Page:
Monday, July 10, 2017

Playing at Being Cajun

One surprise in traveling to farther parts of the United States is encountering the wild stereotypes people there have about Cajuns and the Acadian Parishes, much less New Orleans. This came across in Alaska around a campfire, where I encountered those remarkable rara aves, a multiaged group of people who spontaneously conversed with strangers. It started innocently enough; having to do with the pronunciation of my name.

"What kind of name is that?"

"Acadian French."

"Ohh! A coonass!* Have you ever paddled one of those long, narrow canoes?"

"A pirogue?"

"Yes, if that's what you people call them."

"Do you have alligators back home?" 

"Uh, yes. We do. And pelicans, muskrats, and nutria also."

"Do you wear shoes back home?" 

"Does your family speak real English or just French?" [Actually, I do best with New Orleans English and a Louisiana dialect of French.]

Now here is where the role of imparting real factual information often takes second place to the Cajun trickster or raconteuse that so easily comes out at this time. And the usual spoken English gradually morphs into a pronounced, exaggerated dialect. These and those becomes dese and doses. Dat's rite! That sounds exotic in places where people say "You betcha!" or drink soda.

"Did ya ever eat alligator?"

"Why no. Dat wouldn't be right. We have a pet gator, Albie, and we wouldn't feel right in eating our beloved pet or his kin. Gators got feelins' too."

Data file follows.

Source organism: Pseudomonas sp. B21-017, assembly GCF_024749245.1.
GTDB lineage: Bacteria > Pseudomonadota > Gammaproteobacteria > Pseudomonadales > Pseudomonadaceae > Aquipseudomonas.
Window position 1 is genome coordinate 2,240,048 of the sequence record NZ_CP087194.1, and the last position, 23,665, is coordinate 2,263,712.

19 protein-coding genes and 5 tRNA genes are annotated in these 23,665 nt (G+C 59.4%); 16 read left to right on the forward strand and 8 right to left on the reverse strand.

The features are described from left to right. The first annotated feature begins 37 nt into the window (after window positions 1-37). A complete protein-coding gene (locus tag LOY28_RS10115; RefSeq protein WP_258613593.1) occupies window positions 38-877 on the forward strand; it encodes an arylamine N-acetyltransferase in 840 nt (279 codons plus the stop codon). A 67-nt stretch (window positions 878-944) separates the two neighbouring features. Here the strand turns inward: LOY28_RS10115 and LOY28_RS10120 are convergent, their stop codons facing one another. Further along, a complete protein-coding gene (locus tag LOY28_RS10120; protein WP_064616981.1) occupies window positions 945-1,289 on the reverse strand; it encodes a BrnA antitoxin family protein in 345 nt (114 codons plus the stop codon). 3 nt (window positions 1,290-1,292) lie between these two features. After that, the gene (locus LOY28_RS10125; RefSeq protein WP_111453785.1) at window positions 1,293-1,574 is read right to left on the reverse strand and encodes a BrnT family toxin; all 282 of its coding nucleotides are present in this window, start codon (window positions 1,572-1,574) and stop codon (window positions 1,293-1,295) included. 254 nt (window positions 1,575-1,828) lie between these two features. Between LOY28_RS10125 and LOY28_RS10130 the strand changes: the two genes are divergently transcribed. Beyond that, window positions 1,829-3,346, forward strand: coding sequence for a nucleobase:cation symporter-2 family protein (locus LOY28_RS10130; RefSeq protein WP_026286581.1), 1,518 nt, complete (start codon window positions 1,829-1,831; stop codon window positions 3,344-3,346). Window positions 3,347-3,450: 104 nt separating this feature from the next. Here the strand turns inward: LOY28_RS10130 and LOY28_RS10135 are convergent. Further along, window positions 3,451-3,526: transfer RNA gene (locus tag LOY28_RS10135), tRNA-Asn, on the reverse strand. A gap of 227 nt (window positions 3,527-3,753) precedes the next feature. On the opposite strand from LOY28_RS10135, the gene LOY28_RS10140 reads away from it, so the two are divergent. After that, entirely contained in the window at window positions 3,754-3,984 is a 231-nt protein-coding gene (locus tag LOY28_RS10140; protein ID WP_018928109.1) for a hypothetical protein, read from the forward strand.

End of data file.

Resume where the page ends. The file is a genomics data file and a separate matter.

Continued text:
And somewhere along in the tale I spun managed to go to school by pirogue instead of riding a city bus. And became barefooted instead of wearing shoes to school with the school color-coded Catholic school uniform. (In our case, brown skirts with white blouses.)

"Whooo-eeee! Swamp girl goes get some educatin'" !

And I need to mention that we drink local beers: Abita, Dixie, and whatever the store sells cut rate. And all of us, hommes and filles alike are handy with a knife. And a fork and spoon, too!

And if I'm really expansive (or full of shit!), I tell of loup-garous, lost Acadian maids and their lovers, Yankee soldiers that got lost while invading the bayous,  moonshiners, swamp monsters, and tomfool politicians who promised too much. And stories of wild parties during hurricanes also can also be told! Apocrypha is never out of style!

My rationale is that, if there is to be a choice between the everyday reality and the exotic, people would rather hear the exotic every time. Especially around campfires.

Yes, it helps to be able to keep a straight face while being a Cajun raconteuse! Anyway, the drama queen in me likes †o be seen as some untamed exotic!

*Using that term in Southern Louisiana does not help to win friends and influence people there, my friens.' Fo' true!.


Mike said...

Ah the ol' 'you people'. They talk funny. They're not 'one of us'.

John Hill said...

Great story, Angel!
I'm interested in your name now (although I understand your keeping it off social networks).
There's nothing very exotic about Hill.

Cloudia said...

We all do it, says Hawaii gal!
Good disquisition on the topic

Elvis Wearing a Bra on His Head said...

The fantasy usually trumps the reality, sorry to say!

Bilbo said...

When I lived in Shreveport many years ago, a popular joke was that the difference between a coon-ass and a horse's ass was the Sabine River.

Deena said...

Nice story.

allenwoodhaven said...

Good read!

John Hill said...
This comment has been removed by the author.
Gorilla Bananas said...

Coonass! I've never heard that one before! It could easily become a generalised term of abuse.

eViL pOp TaRt said...

Gorilla, it already has been for at least four generations in Louisiana.